Raoul S. Concepcion, MD, FACS: As Mike mentioned, ALSYMPCA was the registry trial. It was a multi-national trial. I believe you had to be minimally symptomatic or asymptomatic. You could not have planned cytotoxic chemotherapy to be given concomitantly. However, there were a number of patients who did. What was the number, Jorge, that had actually received prior chemotherapy in ALSYMPCA?

Jorge A. Garcia, MD, FACP: So what Mike said, around 60% of patients.

Michael Fabrizio, MD, FACS: And you could not have visceral metastases, as well ?

Jorge A. Garcia, MD, FACP: Correct.

Raoul S. Concepcion, MD, FACS: No visceral metastases. From a medical oncology standpoint, like Mike said, we know there is still some element of myelosuppression. How does that change your thinking in terms of layering sequencing with potential use concomitantly with taxanes, etc?

Jorge A. Garcia, MD, FACP: I think that one of the challenges with radium-223 is the lack of understanding between what an alpha particle is and what a beta particle is. I think there is still a misconception that it’s a nucleotide that will likely lead to the same myelosuppression without survival benefit, which is not the case. The second issue is that the patient population of ALSYMPCA was a very heterogeneous patient population because some people had chemotherapy before, some people were chemotherapy- naïve.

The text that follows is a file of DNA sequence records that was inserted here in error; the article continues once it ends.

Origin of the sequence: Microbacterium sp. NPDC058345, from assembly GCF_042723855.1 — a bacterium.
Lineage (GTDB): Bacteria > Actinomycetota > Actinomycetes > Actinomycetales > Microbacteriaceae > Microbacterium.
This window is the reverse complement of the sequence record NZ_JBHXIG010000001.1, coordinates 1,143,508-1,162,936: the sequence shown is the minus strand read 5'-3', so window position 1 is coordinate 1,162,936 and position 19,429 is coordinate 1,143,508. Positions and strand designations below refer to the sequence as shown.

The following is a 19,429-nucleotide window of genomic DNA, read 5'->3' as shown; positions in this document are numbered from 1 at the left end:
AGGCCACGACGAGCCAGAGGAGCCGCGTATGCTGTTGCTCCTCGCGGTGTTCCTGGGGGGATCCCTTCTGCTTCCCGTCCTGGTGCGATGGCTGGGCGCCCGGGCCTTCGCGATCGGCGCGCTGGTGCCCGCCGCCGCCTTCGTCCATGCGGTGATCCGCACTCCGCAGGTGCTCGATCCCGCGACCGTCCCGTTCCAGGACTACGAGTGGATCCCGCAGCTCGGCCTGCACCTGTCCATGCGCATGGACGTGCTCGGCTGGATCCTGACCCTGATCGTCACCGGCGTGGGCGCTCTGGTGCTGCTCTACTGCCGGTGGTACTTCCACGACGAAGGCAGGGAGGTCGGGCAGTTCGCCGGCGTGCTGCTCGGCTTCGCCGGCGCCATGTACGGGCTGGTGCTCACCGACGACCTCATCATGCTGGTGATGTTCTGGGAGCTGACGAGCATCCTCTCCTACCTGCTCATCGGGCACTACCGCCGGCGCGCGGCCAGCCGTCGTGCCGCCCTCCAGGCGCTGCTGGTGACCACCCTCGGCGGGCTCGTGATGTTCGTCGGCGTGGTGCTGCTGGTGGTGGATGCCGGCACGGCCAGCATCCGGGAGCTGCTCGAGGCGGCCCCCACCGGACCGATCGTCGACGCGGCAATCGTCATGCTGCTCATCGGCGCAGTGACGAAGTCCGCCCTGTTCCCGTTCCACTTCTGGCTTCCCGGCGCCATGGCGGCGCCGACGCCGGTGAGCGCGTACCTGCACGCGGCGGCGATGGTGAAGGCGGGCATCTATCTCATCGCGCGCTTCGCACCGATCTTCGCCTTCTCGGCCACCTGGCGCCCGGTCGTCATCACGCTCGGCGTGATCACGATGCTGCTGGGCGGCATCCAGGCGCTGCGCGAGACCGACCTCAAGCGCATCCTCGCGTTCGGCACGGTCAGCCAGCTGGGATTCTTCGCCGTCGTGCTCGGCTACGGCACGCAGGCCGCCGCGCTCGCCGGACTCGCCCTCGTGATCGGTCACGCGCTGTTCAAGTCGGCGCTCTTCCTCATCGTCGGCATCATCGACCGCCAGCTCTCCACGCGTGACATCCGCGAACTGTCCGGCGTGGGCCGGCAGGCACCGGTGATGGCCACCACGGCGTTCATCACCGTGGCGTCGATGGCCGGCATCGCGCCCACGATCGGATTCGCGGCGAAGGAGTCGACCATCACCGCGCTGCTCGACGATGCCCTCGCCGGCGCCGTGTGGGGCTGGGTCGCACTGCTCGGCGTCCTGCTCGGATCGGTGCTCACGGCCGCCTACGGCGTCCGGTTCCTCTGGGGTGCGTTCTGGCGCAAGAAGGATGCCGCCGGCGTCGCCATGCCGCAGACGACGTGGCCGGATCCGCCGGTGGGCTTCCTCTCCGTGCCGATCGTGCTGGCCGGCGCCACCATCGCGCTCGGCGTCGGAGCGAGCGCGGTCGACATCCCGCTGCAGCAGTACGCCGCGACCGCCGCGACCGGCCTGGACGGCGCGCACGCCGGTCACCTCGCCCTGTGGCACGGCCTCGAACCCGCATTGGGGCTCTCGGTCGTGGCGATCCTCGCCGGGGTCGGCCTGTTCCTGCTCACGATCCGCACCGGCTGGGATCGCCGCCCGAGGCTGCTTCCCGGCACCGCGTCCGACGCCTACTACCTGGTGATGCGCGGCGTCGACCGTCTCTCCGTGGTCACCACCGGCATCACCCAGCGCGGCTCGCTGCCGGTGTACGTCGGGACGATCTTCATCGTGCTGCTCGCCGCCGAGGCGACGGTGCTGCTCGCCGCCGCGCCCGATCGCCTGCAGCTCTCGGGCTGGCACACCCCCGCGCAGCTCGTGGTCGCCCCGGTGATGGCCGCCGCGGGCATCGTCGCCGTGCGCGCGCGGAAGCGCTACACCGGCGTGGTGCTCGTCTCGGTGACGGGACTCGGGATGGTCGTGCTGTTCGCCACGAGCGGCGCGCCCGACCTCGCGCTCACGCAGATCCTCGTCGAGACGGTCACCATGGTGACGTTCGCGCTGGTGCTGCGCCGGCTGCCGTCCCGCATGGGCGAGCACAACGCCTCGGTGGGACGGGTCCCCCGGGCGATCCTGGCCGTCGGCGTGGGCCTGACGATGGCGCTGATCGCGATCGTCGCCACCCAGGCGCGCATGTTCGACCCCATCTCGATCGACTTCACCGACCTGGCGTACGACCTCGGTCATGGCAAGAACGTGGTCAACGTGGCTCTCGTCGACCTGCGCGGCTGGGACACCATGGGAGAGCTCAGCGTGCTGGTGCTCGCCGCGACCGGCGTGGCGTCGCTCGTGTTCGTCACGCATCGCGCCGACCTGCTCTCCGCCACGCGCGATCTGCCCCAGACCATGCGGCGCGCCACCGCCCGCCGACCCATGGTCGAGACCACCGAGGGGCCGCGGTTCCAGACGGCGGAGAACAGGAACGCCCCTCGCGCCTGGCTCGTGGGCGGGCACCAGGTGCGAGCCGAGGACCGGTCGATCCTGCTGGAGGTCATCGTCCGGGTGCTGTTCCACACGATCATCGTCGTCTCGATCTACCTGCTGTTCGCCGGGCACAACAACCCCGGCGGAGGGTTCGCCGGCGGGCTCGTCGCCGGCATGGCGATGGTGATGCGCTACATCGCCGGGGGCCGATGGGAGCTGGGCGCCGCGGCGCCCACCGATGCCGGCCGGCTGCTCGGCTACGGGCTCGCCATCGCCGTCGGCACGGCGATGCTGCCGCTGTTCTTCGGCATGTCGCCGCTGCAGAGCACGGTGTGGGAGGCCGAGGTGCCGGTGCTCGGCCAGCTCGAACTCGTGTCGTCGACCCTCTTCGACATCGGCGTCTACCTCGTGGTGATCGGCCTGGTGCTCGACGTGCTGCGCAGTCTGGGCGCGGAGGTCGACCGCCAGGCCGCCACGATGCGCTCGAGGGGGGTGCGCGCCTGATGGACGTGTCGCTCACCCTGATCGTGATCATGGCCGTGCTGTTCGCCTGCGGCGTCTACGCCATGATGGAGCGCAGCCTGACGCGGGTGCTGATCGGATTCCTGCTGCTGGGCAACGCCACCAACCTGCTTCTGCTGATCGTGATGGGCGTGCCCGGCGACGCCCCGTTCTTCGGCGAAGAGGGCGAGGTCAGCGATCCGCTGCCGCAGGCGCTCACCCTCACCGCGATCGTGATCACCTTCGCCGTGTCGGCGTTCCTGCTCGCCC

Now, it is important to remind you that when you look at the ALSYMPCA data, patients with visceral disease were not allowed to be enrolled in the trial. But more important than that is how much pain you needed to have to be enrolled. And in that data, actually around 40% of patients or so were not taking opioids, suggesting that you don’t need to be taking opioids to achieve benefit from this therapy.

The second challenge that I see with radium-223 is, how do you think of it? When do you use it? I fundamentally believe that radium-223 is not either/or. In my personal practice, I think that the radium-223 should be utilized as a continuum of the castration resistant process. And that means that when I make that decision that a patient gets on radium-223, I don’t necessarily have to stop my oral therapy.